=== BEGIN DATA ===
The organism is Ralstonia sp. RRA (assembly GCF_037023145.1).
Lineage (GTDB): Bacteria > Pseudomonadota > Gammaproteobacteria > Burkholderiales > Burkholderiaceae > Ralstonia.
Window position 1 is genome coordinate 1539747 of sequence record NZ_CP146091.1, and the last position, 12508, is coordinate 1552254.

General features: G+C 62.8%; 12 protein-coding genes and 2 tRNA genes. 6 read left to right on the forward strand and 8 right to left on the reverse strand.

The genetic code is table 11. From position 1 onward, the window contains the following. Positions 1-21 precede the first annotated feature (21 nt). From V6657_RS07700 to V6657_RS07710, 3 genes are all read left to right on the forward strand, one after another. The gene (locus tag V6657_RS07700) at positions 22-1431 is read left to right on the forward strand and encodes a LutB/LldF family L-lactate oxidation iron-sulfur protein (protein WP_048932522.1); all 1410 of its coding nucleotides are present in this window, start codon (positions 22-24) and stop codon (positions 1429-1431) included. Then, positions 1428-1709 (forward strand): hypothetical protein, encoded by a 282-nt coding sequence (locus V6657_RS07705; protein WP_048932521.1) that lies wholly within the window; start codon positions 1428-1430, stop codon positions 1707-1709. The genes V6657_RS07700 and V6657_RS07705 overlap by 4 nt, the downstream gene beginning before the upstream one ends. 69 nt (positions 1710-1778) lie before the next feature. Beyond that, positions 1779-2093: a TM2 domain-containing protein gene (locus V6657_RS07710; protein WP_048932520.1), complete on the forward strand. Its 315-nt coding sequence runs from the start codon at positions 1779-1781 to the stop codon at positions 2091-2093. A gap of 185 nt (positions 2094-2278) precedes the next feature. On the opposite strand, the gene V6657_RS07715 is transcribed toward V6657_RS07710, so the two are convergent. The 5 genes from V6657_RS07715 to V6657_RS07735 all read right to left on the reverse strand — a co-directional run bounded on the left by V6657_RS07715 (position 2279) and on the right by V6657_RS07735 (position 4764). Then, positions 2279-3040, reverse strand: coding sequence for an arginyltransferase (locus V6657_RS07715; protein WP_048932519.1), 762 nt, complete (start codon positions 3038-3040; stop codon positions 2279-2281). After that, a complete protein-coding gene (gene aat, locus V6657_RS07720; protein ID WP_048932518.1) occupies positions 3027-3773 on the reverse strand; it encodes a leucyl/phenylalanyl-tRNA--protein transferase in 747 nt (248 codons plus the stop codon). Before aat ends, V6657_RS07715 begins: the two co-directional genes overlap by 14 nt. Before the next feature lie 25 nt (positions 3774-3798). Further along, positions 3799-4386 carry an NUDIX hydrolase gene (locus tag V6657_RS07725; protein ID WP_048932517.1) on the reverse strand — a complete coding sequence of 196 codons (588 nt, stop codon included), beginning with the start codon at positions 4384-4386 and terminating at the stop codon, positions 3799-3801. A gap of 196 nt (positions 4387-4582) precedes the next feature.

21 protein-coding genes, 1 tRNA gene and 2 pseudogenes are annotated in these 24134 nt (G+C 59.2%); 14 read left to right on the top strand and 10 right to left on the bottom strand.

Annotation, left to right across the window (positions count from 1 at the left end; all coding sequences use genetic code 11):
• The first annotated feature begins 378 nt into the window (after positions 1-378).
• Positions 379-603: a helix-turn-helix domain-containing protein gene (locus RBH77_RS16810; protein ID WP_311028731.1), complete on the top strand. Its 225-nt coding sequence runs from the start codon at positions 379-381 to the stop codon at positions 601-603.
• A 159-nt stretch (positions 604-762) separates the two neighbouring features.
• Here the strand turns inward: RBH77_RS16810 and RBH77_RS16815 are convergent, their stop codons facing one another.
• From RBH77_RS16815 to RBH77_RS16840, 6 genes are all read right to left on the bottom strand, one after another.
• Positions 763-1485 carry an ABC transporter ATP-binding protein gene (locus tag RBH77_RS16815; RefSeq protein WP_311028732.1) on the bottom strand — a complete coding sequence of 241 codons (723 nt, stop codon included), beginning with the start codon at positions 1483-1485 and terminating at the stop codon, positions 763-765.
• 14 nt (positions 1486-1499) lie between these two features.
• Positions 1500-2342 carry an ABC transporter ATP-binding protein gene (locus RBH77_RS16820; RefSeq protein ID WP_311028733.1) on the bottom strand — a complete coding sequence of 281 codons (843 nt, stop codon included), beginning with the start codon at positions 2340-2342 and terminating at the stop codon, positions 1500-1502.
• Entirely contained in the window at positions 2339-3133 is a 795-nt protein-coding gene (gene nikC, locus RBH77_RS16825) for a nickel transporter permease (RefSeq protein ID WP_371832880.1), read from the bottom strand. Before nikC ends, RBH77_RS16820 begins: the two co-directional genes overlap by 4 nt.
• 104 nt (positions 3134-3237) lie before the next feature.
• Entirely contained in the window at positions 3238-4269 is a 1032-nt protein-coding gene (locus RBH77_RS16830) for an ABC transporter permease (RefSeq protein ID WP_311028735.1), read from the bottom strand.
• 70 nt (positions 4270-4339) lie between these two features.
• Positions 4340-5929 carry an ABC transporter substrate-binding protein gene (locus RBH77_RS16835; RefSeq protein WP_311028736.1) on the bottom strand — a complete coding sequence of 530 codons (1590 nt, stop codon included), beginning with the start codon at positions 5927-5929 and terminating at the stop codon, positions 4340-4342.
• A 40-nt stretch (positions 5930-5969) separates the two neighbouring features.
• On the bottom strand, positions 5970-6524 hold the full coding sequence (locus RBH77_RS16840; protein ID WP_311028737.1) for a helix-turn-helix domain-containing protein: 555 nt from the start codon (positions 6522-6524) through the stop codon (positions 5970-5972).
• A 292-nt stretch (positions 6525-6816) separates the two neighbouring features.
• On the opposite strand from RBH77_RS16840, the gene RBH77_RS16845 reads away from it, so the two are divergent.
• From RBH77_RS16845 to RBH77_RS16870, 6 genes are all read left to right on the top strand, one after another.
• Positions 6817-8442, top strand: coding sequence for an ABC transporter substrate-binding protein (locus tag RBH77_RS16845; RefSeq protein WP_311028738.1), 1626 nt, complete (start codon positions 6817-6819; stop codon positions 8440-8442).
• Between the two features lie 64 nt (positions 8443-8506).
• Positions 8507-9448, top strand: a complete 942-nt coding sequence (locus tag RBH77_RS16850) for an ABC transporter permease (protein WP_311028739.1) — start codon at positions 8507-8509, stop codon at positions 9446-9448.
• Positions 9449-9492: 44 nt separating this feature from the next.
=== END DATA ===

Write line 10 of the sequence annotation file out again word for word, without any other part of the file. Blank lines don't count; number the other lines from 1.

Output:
• A 159-nt stretch (positions 604-762) separates the two neighbouring features.